Christopher Hitchens on North Korean Propoganda

Posted: February 4, 2010 by Scott Kistler in Politics
Tags: , ,

Christopher Hitchens, writing in Slate, tries to update his view of North Korean after reading B.R. Myers’ The Cleanest Race: How North Koreans See Themselves and Why It Matters.  While Hitchens had assumed that North Korean totalitarianism was best understood as a combination of “classical Stalinism with a contorted form of the deferential, patriarchal Confucian ethos,” Myers’ book convinced him that North Korea has actually become a radically nationalist (and therefore far right) dictatorship.  Here’s part of his argument:

Consider: Even in the days of communism, there were reports from Eastern Bloc and Cuban diplomats about the paranoid character of the [North Korean] system (which had no concept of deterrence and told its own people that it had signed the Non-Proliferation Treaty in bad faith) and also about its intense hatred of foreigners. A black Cuban diplomat was almost lynched when he tried to show his family the sights of Pyongyang. North Korean women who return pregnant from China—the regime’s main ally and protector—are forced to submit to abortions. Wall posters and banners depicting all Japanese as barbarians are only equaled by the ways in which Americans are caricatured as hook-nosed monsters. (The illustrations in this book are an education in themselves.) The United States and its partners make up in aid for the huge shortfall in North Korea’s food production, but there is not a hint of acknowledgement of this by the authorities, who tell their captive subjects that the bags of grain stenciled with the Stars and Stripes are tribute paid by a frightened America to the Dear Leader.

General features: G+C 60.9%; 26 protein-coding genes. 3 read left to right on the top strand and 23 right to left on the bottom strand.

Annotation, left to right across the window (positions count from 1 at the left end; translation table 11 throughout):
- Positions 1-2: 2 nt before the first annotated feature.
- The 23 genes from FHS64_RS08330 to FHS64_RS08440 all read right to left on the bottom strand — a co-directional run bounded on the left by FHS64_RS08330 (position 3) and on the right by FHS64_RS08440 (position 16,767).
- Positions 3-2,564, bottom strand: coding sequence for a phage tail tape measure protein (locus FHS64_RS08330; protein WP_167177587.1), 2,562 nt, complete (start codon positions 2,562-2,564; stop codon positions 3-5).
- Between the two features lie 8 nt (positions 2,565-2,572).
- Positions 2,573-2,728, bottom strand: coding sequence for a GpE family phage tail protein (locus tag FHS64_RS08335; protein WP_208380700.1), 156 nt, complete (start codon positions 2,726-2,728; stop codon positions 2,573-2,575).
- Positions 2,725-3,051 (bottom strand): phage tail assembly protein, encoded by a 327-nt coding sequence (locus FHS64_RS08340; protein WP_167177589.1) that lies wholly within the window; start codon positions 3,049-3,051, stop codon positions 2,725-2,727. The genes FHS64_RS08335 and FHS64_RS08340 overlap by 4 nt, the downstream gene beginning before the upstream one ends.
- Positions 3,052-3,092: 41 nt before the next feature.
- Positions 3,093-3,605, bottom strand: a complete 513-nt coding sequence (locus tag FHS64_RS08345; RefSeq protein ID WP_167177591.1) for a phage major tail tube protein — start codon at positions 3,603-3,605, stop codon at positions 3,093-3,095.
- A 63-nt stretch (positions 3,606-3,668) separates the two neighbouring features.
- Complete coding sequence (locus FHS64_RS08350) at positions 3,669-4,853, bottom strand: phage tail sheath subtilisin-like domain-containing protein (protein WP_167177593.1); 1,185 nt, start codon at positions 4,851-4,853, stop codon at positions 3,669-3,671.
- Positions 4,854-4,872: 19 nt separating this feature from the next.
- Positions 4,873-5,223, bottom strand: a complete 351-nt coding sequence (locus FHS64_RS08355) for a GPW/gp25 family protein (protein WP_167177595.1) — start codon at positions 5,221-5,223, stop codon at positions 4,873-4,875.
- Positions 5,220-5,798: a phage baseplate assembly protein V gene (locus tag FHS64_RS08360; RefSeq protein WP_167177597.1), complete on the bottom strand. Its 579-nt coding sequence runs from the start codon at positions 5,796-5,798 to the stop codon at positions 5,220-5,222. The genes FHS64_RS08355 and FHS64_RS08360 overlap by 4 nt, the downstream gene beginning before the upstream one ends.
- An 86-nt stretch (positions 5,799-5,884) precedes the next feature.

Myers also points out that many of the slogans employed and displayed by the North Korean state are borrowed directly—this really does count as some kind of irony—from the kamikaze ideology of Japanese imperialism. Every child is told every day of the wonderful possibility of death by immolation in the service of the motherland and taught not to fear the idea of war, not even a nuclear one.

I knew that North Korea was a terrible place, but it is of course far worse than I could have imagined.  The title of for the article, “A Nation of Racist Dwarves,” is a bit crude, although here is the explanation for why he refers to the North Koreans in that way:

Here are the two most shattering facts about North Korea. First, when viewed by satellite photography at night, it is an area of unrelieved darkness. Barely a scintilla of light is visible even in the capital city. (See this famous photograph.) Second, a North Korean is on average six inches shorter than a South Korean. You may care to imagine how much surplus value has been wrung out of such a slave, and for how long, in order to feed and sustain the militarized crime family that completely owns both the country and its people.

Myers’ book is short (200 pages or so) and looks like an important read to understand the isolationist dictatorship.  Hitchens wonders if these realities mean that North Korea cannot be dealt with on any kind of normal, rational basis.

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